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Tips, Tricks & Quips
Posted by Cayla Capri
Wrestling With The Details
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Sometimes, the most overwhelming aspect of planning a wedding is dealing with a groom who is totally, inexplicably underwhelmed. Of course, the last thing you need is for a ‘chicken vs. fish’ discussion to turn into a ‘you vs. him’ argument about who cares more about the wedding. That’s why it’s important to understand the psychology behind his lack of attention to detail. Men and women tackle issues and think through situations differently, and neither can be blamed for their intrinsic method of decision-making.
the female perspective - a scrutiny of the small?
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Even when men and women are working towards a common end, in this case, a beautiful wedding, their strategies are poles apart. Women often gather up all possibilities and perspectives, and explore the potential outcomes in term of their interdependence. So if you’re trying to decide between carrying roses or orchids down the aisle, you may be contemplating how they will match or clash with the décor, as well as the tone they’ll set for the day - traditional or modern. You might also look to your girlfriends and your partner for advice- not because you lack independence, but because you want to gain intimacy with loved ones by working through a problem as a team.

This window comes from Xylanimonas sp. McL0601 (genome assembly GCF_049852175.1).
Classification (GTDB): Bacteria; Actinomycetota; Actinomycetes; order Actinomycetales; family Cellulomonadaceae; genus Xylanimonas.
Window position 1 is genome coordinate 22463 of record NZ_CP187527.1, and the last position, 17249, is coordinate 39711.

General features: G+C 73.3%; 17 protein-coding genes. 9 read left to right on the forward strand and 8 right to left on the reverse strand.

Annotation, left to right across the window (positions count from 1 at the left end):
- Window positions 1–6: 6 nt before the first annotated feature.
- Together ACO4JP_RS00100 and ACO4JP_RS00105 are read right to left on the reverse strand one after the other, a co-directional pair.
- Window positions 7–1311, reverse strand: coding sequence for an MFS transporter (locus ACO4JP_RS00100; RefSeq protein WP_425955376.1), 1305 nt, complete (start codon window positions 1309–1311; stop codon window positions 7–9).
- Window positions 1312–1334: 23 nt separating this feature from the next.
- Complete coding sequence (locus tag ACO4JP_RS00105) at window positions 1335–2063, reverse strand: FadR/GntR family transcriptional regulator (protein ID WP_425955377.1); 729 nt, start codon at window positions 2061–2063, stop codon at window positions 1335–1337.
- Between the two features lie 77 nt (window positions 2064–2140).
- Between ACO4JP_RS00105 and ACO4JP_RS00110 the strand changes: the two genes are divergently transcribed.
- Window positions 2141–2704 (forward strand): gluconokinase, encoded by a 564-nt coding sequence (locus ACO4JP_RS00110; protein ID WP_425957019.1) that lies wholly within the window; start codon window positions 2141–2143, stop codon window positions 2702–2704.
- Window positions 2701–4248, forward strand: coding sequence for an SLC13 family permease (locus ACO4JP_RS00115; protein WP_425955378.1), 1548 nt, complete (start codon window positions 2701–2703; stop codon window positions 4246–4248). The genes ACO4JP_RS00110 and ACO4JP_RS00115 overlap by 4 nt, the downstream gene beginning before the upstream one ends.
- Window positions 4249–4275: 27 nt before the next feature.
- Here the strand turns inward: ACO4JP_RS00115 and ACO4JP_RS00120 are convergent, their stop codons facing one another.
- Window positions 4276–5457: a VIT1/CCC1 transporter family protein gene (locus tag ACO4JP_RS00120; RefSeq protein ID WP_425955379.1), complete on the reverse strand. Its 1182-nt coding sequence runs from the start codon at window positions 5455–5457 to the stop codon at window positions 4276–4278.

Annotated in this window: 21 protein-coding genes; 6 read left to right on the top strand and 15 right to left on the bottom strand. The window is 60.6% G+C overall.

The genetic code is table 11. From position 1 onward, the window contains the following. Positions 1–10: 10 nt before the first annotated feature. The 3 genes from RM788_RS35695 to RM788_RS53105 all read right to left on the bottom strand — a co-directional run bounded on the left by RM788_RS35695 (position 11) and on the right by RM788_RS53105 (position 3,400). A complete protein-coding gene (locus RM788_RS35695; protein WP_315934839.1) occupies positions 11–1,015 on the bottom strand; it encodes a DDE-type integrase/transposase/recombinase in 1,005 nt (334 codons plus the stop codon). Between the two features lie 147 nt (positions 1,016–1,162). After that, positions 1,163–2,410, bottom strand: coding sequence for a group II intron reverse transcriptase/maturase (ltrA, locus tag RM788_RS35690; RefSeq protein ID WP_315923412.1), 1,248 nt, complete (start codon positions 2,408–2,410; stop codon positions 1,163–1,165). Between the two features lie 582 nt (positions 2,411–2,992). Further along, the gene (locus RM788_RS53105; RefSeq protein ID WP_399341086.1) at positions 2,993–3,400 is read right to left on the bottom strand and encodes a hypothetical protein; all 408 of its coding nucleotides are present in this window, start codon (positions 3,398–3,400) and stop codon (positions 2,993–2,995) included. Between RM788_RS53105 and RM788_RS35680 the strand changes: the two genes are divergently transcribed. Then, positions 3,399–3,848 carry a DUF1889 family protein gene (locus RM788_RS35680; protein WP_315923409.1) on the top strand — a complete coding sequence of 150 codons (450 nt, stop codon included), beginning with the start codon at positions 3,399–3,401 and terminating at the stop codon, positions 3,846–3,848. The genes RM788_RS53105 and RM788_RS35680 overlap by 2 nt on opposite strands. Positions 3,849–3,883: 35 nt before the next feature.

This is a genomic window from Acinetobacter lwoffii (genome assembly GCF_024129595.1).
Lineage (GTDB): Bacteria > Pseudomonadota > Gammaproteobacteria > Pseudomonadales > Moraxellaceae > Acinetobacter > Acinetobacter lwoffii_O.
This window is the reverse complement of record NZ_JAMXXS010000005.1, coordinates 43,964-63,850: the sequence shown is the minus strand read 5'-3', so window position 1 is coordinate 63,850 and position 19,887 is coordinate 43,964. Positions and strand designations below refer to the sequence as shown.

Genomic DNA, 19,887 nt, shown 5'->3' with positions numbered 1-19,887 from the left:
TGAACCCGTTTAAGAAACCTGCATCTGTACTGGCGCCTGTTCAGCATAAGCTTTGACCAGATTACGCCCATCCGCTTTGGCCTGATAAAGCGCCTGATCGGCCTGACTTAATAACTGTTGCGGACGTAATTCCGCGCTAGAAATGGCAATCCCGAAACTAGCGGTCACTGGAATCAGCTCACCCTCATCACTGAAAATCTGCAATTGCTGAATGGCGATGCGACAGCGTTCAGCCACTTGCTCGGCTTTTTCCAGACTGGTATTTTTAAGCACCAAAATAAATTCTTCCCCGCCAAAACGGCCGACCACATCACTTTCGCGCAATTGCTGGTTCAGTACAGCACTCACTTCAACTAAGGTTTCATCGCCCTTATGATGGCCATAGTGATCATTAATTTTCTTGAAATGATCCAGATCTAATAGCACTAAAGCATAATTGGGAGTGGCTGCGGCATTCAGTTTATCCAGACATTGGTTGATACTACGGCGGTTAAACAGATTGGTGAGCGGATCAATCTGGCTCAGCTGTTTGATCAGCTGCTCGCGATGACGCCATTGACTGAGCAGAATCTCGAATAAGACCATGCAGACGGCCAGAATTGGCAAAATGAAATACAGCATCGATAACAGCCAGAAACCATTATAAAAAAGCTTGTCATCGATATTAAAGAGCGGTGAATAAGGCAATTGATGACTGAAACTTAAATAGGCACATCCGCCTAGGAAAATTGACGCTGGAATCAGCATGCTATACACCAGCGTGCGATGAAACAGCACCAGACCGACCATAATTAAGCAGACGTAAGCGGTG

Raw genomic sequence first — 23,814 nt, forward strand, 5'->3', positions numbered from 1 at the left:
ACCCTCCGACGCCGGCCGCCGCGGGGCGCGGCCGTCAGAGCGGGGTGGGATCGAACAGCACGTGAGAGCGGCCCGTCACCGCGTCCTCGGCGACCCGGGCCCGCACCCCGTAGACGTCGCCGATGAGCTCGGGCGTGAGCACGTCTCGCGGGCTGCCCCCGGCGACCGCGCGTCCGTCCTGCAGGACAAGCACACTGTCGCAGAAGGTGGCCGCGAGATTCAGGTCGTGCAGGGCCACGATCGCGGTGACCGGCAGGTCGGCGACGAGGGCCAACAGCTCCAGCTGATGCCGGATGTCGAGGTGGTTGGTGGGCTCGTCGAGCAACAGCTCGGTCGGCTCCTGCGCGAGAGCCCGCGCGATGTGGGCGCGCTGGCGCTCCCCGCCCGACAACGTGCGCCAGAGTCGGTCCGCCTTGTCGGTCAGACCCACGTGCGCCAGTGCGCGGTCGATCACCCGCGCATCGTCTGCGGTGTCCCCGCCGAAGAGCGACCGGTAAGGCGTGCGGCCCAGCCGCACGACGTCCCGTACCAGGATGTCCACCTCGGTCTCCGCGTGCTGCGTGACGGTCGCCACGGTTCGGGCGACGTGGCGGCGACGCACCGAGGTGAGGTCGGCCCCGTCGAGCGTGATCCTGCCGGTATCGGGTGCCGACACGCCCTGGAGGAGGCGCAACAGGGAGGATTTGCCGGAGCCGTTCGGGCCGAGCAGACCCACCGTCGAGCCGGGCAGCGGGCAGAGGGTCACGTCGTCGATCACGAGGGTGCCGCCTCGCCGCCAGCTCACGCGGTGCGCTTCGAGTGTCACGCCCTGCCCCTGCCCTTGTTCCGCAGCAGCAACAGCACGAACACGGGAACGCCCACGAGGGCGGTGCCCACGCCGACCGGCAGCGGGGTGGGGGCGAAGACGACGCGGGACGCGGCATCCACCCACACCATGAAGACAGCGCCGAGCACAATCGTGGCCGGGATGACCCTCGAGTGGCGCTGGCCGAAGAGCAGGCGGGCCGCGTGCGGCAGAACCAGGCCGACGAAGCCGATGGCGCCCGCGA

the man’s view - a piece of cake?
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The subtleties of a ‘roses vs. orchids’ type decision may not appear so subtle to you, but they could appear trite to your fiancé, who is used to undertaking problems in a more ‘bigger-picture,’ straightforward, and level manner. He probably doesn’t understand how a detail like flower type can be seen from any other angle than ‘which one do you want?’ On top of that, he might be used to struggling through sticky situations solo, and therefore is unable to appreciate your need for his opinion. To him, problem solving just may be his tried and true method of exerting aptitude, skills of analysis and commitment to a relationship.
the common ground
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The best way to cope with your differences is to simply accept them, and perhaps even embrace them. While it could be healthy for you to take a cue from your fiancé time to time and make decisions based on instinct, and what would, quite frankly, make you happiest, your instinct just might be to obsess, and that’s nothing to feel bad about either. Try to cut your man some slack though, and remember that the most important decision of all has already been made: because he may not care whether your bridesmaids are wearing blue or tangerine, whether you dance to Nat King Cole or Frank Sinatra, or whether your cake is carrot or praline, but he undoubtedly cares that he’s marrying you.